Friday, January 07, 2022

Shifting baselines

B&B in the Cotswolds for a very pleasant stay over the New Year (2 Brambling in the garden and pair of Raven over, as you ask. And a Red-Legged Partridge getting on to my 'birds that have hit me in the dark' list, but that is a story for another time). Chatting to the owner/farmer he was lamenting the loss of songbirds over the decades.

It got me thinking. Obviously we all agree, but is it a straightforward loss? Is there more to it?

Perhaps the biggest change is flocking; we now have a situation that is normal for North America and rainforests, which is they are largely birdless apart from 'the flock' which contains everything. I saw a comment ages ago that the return of the Sparrowhawk meant birds behaved differently, as they flock to avoid predators. It stuck in my mind. Just now the excellent Steve Gale at North Downs and Beyond tweeted 'a spectacular gathering of finches - 550 Brambling, 450 Chaffinch, 125 Linnet.' That's a lot of finches. And that's a lot of finches in one place and not somewhere else.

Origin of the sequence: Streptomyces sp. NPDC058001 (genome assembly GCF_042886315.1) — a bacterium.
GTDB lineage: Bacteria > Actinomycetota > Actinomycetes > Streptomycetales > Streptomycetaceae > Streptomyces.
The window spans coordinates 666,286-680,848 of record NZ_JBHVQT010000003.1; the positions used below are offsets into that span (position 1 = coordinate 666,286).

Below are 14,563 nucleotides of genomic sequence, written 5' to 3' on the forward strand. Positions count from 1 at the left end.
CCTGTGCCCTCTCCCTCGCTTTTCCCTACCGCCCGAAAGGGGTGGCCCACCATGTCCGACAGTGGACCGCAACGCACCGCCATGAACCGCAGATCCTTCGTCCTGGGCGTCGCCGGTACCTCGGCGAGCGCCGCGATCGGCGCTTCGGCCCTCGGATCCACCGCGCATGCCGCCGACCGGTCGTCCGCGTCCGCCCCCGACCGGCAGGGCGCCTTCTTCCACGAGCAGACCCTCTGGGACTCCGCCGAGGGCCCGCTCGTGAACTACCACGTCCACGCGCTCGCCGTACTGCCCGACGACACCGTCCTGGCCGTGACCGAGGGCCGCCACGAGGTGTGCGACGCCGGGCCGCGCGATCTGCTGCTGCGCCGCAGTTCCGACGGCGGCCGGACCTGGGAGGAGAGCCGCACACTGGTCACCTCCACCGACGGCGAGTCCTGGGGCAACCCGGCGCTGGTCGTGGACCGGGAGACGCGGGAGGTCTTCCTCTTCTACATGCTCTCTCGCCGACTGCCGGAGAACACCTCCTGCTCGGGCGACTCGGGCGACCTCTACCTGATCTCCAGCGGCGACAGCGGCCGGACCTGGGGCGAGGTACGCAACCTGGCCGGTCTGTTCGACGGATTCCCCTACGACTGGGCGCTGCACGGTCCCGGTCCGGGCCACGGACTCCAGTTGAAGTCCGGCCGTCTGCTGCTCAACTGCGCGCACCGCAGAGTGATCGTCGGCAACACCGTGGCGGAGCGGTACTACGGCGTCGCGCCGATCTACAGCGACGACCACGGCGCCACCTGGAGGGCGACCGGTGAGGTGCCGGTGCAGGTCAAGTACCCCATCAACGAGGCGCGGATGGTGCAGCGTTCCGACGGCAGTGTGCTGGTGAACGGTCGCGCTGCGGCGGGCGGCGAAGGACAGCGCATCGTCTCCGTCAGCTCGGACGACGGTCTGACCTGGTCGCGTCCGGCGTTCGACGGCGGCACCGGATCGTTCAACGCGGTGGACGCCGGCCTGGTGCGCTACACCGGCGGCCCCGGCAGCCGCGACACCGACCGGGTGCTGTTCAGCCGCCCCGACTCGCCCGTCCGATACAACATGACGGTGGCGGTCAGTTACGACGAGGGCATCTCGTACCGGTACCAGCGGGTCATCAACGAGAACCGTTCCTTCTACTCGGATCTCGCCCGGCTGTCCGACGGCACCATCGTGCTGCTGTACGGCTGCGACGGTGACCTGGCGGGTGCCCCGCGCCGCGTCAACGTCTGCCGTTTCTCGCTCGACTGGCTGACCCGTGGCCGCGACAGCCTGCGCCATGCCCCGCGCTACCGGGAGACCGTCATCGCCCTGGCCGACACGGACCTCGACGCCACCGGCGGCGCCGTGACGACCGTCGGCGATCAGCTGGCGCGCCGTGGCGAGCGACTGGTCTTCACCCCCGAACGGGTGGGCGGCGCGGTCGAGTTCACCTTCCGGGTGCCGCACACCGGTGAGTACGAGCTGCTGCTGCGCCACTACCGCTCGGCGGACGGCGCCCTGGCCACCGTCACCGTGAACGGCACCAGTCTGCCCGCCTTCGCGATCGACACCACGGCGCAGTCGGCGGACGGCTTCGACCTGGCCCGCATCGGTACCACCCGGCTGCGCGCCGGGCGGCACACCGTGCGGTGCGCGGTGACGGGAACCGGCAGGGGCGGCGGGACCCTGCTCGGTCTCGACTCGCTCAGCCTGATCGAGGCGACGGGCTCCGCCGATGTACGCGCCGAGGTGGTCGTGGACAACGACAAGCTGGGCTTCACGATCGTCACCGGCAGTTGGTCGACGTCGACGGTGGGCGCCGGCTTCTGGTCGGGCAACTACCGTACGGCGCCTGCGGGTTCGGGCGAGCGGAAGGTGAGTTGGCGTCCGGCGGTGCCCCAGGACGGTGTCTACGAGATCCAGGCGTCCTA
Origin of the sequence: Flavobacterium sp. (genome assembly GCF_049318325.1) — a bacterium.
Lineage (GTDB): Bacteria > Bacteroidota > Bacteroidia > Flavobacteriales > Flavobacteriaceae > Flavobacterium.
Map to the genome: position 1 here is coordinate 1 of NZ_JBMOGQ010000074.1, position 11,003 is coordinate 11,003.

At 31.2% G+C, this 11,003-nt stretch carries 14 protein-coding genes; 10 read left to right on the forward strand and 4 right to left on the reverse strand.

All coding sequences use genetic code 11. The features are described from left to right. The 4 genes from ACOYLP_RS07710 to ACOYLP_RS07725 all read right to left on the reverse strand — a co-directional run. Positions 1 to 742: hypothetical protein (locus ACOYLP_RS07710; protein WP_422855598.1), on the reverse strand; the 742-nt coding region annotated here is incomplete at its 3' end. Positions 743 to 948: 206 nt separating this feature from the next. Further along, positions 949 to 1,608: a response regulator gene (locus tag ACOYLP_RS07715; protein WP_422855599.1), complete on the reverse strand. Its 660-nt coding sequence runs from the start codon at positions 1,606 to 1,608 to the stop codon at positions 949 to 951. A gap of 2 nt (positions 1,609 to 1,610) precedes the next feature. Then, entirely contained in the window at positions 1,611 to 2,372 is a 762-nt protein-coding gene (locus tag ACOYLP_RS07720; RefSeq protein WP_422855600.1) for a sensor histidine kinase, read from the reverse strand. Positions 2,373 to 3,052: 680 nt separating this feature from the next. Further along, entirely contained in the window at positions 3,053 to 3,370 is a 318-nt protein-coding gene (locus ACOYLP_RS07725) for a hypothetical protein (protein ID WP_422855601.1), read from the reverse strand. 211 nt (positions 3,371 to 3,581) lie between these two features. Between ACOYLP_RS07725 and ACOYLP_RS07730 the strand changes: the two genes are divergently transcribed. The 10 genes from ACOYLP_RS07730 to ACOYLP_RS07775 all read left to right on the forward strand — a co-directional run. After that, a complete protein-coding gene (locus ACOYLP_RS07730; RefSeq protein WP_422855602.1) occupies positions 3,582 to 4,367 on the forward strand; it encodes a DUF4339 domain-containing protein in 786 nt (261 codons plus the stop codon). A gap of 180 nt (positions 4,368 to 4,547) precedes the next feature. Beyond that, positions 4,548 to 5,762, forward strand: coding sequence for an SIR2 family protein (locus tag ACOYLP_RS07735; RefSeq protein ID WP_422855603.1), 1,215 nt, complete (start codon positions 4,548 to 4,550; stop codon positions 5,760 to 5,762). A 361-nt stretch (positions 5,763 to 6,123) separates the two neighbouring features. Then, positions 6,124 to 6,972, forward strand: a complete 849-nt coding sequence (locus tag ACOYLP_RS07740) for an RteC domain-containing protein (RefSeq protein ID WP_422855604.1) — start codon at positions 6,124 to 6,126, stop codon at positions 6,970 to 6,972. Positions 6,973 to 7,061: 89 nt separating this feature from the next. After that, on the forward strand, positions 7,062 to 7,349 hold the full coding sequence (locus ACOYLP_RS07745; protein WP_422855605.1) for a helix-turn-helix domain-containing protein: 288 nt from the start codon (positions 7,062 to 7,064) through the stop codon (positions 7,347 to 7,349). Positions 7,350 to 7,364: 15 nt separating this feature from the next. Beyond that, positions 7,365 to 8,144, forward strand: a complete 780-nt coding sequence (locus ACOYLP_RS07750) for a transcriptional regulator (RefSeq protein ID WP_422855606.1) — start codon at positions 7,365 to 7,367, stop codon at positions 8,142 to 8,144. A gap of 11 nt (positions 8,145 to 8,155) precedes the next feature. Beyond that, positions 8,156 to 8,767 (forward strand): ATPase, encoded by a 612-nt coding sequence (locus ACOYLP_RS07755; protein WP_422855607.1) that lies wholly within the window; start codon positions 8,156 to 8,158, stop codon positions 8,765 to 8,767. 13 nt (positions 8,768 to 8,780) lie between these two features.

Why do birds flock? I guess because it helps them find food, and helps when predators are around. If there were no predators, would birds flock less if when they find food they can have it all? Would there be 55 flocks of 10 Brambling scattered round Surrey rather than one of 550?

And the second point is that baseline we hear about, the records from the 19th century of masses of birds, right through to the 1970s and 1980s; those were years of busy keepering, of crows and hawks being shot on sight. So the 'natural' baseline is in fact an unnatural baseline; it was the numbers of songbirds you get when you take predators out. 

So there we have it; a couple of random ideas. With no data to support. And a happy new year to you both all.

Commonly Spotted Orchids

We are fortunate in the UK in that the commonest orchids are also amongst the most beautiful. I spent a morning photographing some on the lo...